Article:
The Ministry of Electronics and Information Technology, Government of India (MeitY), led by Minister Ravi Shankar Prasad, has announced the proposed Intermediary Guidelines and Digital Media Ethics Code. The guidelines will cover social networks, digital media companies, and OTT platforms while making the nation’s sovereign stance clear on matters of ethics and the protection of freedom of expression of creators, publishers, and digital platform companies, and balancing the questions of accountability and grievance redressal that are posed by the citizens of the country.
At a time when governments across the world are faced with difficult questions on how to balance these many important principles in their respective democracies, the ministry’s announcement reveals an approach that is aligned with the thinking of today without imposing unreasonable boundaries on the innovation and expression that must continue to lead the country into the future. With this refreshing light-touch and empowering approach, the guidelines are clearly designed to carefully balance the many priorities and contexts of all stakeholders of these ecosystems while ensuring that the rule of law can be enforced objectively and in full alignment with the Constitution.
With this move, India continues to deepen its position as a leader in digital policy and technological innovation. India’s startup ecosystem is the third-largest in the world, only behind the US and China. The country is home to over 50,000 startups, with between $11-14 billion in startup funding being invested every year. With over 700 million internet users and half a billion social network users, India is also amongst the largest open digital markets on the planet. Even China, with its larger digital population, has not emulated India’s commitment to supporting a fair and open local market for global companies across industry segments, especially those that are digital. These guidelines have been intentionally designed so that India’s next-gen digital media innovators can propel the acceleration of value generation and inclusive empowerment of their local users, while global companies that have large user bases in the country can also align with a common framework that protects creators and consumers alike.
Citizens will welcome the GOI’s move and corporates and startups will respond with overwhelming support to this balanced framework. MeitY’s collaborative approach to the drafting of these guidelines ensured an inclusive framework that has embraced the concerns of citizens, protects the freedom of speech and expression of creators, encourages the many regional language communities and applications that are essential for the freedom of expression of every Indian citizen while adding minimal friction or disincentives for the continued growth of the country’s digital ecosystems. This approach also sends a clear message that the GOI has prioritised the interests of its most vulnerable citizens.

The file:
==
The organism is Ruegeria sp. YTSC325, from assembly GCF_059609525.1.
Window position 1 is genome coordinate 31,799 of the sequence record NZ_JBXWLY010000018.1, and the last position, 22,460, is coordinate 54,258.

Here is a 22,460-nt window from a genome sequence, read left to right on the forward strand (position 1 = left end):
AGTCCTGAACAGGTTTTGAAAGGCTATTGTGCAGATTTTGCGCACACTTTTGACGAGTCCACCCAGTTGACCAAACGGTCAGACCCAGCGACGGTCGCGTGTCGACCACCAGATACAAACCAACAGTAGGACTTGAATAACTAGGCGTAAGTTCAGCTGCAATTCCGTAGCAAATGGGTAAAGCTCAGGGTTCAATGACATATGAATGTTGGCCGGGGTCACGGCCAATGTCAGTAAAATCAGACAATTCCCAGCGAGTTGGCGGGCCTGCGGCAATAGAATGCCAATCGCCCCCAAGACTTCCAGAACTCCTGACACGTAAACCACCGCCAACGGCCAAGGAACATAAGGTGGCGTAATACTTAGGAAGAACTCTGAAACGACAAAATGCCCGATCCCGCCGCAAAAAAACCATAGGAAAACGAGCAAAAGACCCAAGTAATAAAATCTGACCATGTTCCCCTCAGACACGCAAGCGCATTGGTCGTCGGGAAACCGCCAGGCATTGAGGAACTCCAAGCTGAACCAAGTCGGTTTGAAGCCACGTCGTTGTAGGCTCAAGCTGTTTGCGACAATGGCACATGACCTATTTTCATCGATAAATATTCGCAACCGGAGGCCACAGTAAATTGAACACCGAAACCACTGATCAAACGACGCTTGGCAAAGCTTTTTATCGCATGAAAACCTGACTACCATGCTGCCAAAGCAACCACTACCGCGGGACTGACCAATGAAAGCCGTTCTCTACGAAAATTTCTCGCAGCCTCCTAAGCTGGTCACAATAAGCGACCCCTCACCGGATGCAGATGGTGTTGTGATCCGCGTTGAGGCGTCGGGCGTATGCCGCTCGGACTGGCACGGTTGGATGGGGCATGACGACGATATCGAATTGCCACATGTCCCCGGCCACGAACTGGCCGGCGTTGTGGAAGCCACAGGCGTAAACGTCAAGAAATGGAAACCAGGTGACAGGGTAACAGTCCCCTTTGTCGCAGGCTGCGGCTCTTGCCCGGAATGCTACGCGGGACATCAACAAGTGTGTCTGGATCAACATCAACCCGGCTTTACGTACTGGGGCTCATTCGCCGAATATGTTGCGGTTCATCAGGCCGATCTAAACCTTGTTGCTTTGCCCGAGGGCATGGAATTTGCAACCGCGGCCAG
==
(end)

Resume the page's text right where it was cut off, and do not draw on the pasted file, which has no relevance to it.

The proposal has clearly-defined grievance redressal mechanisms that empower every social and digital media intermediary to self-enforce effective mechanisms to address complaints from users. With a special focus on protecting the online safety and dignity of users, especially women, the guidelines have prioritised affirmative addressal of the most serious issues that have affected India’s digital population. They also ensure that the digital platform companies are empowered to report the first originator of the grievance-causing information, thus ensuring that liability is limited while the country’s laws can be fully and effectively enforced on the actual perpetrators. Equally importantly, they provide users with an opportunity to be heard — a vital defence against the arbitrary censorship that several social media platforms are increasingly embracing globally.
The guidelines also address a controversial and contemporary issue that has challenged the world’s governments today — that of arbitrary censorship by social network companies. Twitter’s recent move to “permanently suspend” former US President Donald Trump’s account some weeks ago for “violations of the Twitter Rules”, while refusing to comply with the GOI’s blocking orders on accounts that clearly violated Indian law, has demonstrated the comical arbitrariness in the interpretations that are made by some of these digital platform companies. The need of the hour is for every country to have a body of clearly-defined policy that is consistent with the principles of their democracies. India has taken a leadership position and made these issues a matter of inclusive public debate through this announcement. The country’s guidelines will ensure that unlawful information has clear boundary conditions, liability is defined, the process for enforcement of orders is transparent, and that all social and digital media companies can rely on a consistent definition of the ethics code that protects all participants in the digital ecosystem.
There is no doubt today, especially in the post-COVID-19 new normal, that citizens’ digital privacy and integrity, freedom of expression, data localisation, and the sovereign’s capacity to enforce the rule of law and ensure the integrity of their nation’s digital economy are inviolable necessities. There is also an equally critical imperative for the Government of India to approach these important issues with a mindset of flexibility and agility in order to support and not add friction to the inevitable role digital innovation will play in the country’s path towards becoming a $5 trillion economy.
This light-touch, empowering, and inclusive regulatory architecture is exactly what the country was hoping for, and India’s citizens will applaud this move as a foundational pillar towards an Atmanirbhar India.
The writer is chairman, Aarin Capital